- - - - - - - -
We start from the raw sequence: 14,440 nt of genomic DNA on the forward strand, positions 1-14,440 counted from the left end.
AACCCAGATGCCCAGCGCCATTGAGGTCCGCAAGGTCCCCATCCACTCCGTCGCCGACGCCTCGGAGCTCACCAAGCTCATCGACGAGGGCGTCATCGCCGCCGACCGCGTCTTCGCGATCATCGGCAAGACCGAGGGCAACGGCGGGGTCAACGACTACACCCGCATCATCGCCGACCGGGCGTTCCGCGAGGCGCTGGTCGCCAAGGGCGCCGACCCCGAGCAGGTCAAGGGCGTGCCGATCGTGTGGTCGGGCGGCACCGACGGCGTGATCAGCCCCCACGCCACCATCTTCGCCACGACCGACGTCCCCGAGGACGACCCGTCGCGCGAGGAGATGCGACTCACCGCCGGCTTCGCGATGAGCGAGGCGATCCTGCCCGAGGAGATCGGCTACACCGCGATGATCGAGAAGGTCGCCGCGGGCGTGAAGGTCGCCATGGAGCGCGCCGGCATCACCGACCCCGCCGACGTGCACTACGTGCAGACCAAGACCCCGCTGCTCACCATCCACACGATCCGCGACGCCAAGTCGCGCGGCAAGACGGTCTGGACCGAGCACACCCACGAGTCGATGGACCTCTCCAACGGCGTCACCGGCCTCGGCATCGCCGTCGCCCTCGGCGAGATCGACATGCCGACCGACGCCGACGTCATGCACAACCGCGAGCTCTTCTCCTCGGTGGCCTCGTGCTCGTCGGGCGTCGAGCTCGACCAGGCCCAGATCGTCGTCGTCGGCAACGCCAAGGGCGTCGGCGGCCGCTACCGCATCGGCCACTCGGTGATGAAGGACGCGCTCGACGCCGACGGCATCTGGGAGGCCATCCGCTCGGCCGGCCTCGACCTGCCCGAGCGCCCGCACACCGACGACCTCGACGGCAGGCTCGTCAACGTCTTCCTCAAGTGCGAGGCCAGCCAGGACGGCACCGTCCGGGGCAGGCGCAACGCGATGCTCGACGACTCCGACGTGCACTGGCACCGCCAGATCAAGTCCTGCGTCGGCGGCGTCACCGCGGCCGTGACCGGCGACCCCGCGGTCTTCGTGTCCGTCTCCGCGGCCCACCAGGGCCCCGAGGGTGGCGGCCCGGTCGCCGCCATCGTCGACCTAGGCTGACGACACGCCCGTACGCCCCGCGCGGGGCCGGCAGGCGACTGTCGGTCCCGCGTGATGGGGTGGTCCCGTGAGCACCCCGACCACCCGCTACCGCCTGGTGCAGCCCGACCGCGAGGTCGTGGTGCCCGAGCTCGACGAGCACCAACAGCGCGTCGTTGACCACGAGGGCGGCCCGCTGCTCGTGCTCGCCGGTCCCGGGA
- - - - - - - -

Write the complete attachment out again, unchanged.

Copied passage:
We start from the raw sequence: 14,440 nt of genomic DNA on the forward strand, positions 1-14,440 counted from the left end.
AACCCAGATGCCCAGCGCCATTGAGGTCCGCAAGGTCCCCATCCACTCCGTCGCCGACGCCTCGGAGCTCACCAAGCTCATCGACGAGGGCGTCATCGCCGCCGACCGCGTCTTCGCGATCATCGGCAAGACCGAGGGCAACGGCGGGGTCAACGACTACACCCGCATCATCGCCGACCGGGCGTTCCGCGAGGCGCTGGTCGCCAAGGGCGCCGACCCCGAGCAGGTCAAGGGCGTGCCGATCGTGTGGTCGGGCGGCACCGACGGCGTGATCAGCCCCCACGCCACCATCTTCGCCACGACCGACGTCCCCGAGGACGACCCGTCGCGCGAGGAGATGCGACTCACCGCCGGCTTCGCGATGAGCGAGGCGATCCTGCCCGAGGAGATCGGCTACACCGCGATGATCGAGAAGGTCGCCGCGGGCGTGAAGGTCGCCATGGAGCGCGCCGGCATCACCGACCCCGCCGACGTGCACTACGTGCAGACCAAGACCCCGCTGCTCACCATCCACACGATCCGCGACGCCAAGTCGCGCGGCAAGACGGTCTGGACCGAGCACACCCACGAGTCGATGGACCTCTCCAACGGCGTCACCGGCCTCGGCATCGCCGTCGCCCTCGGCGAGATCGACATGCCGACCGACGCCGACGTCATGCACAACCGCGAGCTCTTCTCCTCGGTGGCCTCGTGCTCGTCGGGCGTCGAGCTCGACCAGGCCCAGATCGTCGTCGTCGGCAACGCCAAGGGCGTCGGCGGCCGCTACCGCATCGGCCACTCGGTGATGAAGGACGCGCTCGACGCCGACGGCATCTGGGAGGCCATCCGCTCGGCCGGCCTCGACCTGCCCGAGCGCCCGCACACCGACGACCTCGACGGCAGGCTCGTCAACGTCTTCCTCAAGTGCGAGGCCAGCCAGGACGGCACCGTCCGGGGCAGGCGCAACGCGATGCTCGACGACTCCGACGTGCACTGGCACCGCCAGATCAAGTCCTGCGTCGGCGGCGTCACCGCGGCCGTGACCGGCGACCCCGCGGTCTTCGTGTCCGTCTCCGCGGCCCACCAGGGCCCCGAGGGTGGCGGCCCGGTCGCCGCCATCGTCGACCTAGGCTGACGACACGCCCGTACGCCCCGCGCGGGGCCGGCAGGCGACTGTCGGTCCCGCGTGATGGGGTGGTCCCGTGAGCACCCCGACCACCCGCTACCGCCTGGTGCAGCCCGACCGCGAGGTCGTGGTGCCCGAGCTCGACGAGCACCAACAGCGCGTCGTTGACCACGAGGGCGGCCCGCTGCTCGTGCTCGCCGGTCCCGGGA